"More and more hospitals are realizing that their core competency is providing inpatient care; their outpatient cases are more costly per case and take up more of the physician's and patient's time than they do at an ASC," he says. "As a result, hospitals are competing with physicians for outpatient cases. Hospitals with joint-venture agreements, however, do not have to compete with the physicians."
Hospitals can leverage their standing in the community to partner with local physicians to share the revenue generated by efficient outpatient cases.
"We are in lean times, and lean times call for us to rethink our strategies," says Mr. Walker. "It's better for physicians, hospitals and other groups to work together to provide an efficient delivery system for patient care than for the groups to compete."
7. Grow case volume by attracting new physicians to your facility. Identifying and attracting additional physicians to bring cases to your hospital is another way that hospital leaders can increase profits. Physician-owned hospitals can bring in additional physicians as partners, while other types of facilities can recruit new physicians who are willing to perform cases at their hospitals.
"New physicians will bring in more cases and grow your profits," says Ms. Worsham.
Ms. Worsham suggests polling your medical staff for names of local physicians to target and inviting them into the facility. During the visit, Ms. Worsham recommends that hospitals work to "wow" the target physician. "We work tirelessly to promote the services we can offer them," she says.
When a new physician begins performing cases at one of Ms. Worsham's facilities, that physician is assigned a concierge. "We have strong internal programs in place for this first day. A concierge is assigned to each new physician who provides them with a tour facility and walks them through every aspect of their day," says Ms. Worsham.
8. Consider adding profitable service lines. Hospitals may also be able to grow case volume and profits by adding new service lines. However, hospitals need to be careful to do their homework on the expected profitability and ROI for any new lines added, especially in a market where access to the funds required to invest in new service lines may be tight.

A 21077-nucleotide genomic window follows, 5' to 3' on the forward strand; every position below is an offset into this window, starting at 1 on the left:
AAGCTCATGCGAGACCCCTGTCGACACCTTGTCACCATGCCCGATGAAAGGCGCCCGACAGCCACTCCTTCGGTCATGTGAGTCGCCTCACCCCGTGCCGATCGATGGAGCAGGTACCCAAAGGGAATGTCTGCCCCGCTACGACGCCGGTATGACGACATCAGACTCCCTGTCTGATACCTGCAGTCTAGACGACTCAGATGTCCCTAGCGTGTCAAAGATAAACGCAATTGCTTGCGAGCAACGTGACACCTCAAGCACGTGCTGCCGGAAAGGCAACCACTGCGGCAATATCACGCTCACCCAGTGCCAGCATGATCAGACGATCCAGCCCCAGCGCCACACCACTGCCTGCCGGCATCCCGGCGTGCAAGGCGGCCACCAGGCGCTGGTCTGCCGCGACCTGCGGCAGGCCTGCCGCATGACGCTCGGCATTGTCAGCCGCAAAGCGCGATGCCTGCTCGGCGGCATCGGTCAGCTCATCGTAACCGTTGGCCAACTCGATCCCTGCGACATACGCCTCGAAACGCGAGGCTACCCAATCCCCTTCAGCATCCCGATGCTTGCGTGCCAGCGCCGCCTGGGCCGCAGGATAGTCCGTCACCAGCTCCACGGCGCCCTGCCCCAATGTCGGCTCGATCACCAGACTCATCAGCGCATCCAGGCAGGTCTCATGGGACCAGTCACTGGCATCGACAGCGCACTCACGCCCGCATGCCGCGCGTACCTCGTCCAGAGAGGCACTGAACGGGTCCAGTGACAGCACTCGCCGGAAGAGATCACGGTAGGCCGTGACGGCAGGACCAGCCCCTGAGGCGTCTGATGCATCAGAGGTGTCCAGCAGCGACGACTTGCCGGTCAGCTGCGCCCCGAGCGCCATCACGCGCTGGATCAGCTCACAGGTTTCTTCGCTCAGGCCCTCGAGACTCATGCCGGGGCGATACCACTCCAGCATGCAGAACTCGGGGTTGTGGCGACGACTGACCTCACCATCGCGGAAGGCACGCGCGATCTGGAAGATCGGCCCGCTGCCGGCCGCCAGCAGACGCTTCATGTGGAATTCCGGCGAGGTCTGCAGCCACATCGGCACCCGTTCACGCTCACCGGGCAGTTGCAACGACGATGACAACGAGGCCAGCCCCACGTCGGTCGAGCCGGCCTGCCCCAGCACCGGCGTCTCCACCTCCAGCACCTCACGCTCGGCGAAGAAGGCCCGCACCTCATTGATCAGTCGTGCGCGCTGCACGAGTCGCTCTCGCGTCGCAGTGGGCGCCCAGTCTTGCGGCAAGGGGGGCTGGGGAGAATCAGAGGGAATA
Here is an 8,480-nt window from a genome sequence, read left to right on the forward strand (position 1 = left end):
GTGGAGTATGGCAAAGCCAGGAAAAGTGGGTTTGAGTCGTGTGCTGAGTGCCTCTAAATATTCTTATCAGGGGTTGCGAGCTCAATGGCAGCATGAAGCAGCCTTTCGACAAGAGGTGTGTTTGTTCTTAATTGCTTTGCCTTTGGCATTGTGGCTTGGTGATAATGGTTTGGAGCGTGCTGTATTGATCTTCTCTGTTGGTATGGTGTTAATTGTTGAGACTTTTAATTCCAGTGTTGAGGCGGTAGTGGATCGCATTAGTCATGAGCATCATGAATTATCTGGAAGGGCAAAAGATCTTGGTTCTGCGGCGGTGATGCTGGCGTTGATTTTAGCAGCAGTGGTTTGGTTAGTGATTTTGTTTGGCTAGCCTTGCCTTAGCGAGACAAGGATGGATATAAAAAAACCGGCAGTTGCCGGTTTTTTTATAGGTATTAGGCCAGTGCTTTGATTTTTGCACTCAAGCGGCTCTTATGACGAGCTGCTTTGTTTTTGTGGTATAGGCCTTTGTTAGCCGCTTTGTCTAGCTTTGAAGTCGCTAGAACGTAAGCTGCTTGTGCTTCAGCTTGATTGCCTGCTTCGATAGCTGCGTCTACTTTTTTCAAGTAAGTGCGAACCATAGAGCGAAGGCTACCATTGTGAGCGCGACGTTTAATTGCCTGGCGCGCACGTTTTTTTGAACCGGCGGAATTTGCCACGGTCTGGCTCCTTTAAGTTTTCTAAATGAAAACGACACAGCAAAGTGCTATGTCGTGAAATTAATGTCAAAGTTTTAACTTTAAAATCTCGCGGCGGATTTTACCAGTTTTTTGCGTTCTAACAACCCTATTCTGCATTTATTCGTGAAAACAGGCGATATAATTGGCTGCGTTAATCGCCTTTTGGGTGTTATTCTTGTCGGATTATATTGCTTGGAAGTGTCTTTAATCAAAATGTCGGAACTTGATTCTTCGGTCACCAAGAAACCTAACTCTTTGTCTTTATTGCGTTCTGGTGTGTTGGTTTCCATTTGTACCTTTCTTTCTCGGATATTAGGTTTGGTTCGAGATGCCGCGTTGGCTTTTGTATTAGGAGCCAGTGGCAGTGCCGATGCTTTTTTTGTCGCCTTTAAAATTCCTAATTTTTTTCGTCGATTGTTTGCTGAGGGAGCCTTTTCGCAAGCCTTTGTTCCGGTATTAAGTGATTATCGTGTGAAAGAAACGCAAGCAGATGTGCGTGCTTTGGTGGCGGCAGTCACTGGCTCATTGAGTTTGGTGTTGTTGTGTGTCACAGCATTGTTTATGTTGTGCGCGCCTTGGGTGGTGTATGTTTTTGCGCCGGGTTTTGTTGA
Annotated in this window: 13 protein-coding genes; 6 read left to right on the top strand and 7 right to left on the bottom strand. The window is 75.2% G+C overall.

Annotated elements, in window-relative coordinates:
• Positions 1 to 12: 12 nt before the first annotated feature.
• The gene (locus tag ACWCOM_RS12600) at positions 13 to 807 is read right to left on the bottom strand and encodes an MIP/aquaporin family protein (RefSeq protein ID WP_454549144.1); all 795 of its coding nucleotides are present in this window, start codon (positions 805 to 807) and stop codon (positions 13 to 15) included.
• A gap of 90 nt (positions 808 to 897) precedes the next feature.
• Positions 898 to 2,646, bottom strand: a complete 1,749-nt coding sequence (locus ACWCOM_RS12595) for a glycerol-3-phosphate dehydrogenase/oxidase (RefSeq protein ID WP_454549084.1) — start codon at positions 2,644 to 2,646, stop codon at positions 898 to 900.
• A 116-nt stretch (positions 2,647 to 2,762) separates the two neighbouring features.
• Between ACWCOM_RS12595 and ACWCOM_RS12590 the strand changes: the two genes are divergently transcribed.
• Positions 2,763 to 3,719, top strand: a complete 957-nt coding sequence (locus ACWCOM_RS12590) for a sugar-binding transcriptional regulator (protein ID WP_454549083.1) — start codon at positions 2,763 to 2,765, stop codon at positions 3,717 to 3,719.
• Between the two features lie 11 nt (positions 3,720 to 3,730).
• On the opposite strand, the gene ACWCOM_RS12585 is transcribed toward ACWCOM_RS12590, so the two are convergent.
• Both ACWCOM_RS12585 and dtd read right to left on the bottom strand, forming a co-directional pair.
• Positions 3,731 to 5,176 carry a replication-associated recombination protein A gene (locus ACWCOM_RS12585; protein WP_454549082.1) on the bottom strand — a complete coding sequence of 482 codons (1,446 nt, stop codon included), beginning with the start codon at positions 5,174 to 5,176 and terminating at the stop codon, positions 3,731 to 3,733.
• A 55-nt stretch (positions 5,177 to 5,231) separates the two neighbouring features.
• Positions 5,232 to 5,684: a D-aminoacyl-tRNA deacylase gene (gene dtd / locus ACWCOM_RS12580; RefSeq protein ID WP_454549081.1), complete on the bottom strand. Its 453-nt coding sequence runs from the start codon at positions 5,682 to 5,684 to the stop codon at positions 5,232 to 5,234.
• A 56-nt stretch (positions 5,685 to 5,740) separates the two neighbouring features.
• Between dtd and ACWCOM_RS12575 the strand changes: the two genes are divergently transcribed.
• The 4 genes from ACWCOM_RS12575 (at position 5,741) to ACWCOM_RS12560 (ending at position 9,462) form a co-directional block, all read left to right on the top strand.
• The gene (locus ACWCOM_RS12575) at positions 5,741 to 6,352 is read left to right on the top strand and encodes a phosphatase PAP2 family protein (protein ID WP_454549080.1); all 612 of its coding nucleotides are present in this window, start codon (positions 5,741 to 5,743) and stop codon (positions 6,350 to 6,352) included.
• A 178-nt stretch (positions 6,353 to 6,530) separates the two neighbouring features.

"You have to look at what the market needs are and where you're going to get the referrals from," says Ms. Worsham. "Meet with local physicians and interview them about their needs and the number of cases they see that could utilize a new service."
Hospitals should also be sure to examine the competitive landscape for any new service line.
Ms. Worsham reports that her facilities have had great success from adding a hyperbaric service line because few competitor hospitals were offering this service.
9. Consider hiring hospitalists to manage inpatient care. Hospitals that use hospitalists to care for patients can benefit from the more efficient care and better documentation that specialized hospitalists can potentially provide.
"A protocol-based hospitalist program can increase efficiency and help to reduce the length of stay for patients, which can increase case volume without the need for additional beds," says Mr. Kaufman.
Hospitals should consider employing these specialists as a means to improving care and enhancing their bottom lines, according to Mr. Kaufman.
Stephen Houff, MD, president and CEO of Hospitalists Management Group, says that hospitalist groups can provide effective care to patients and possibly increase reimbursement. "Hospitalists may be the most reliable and cost-effective means available for hospital leaders to transform medical delivery in their health system," he says. "Through shared vision, an effective hospitalist team partners with hospital leadership to improve patient safety and access, streamline care, improve patient and family satisfaction, enhance reimbursement via improved clinical documentation and provide seamless transition to post-discharge care."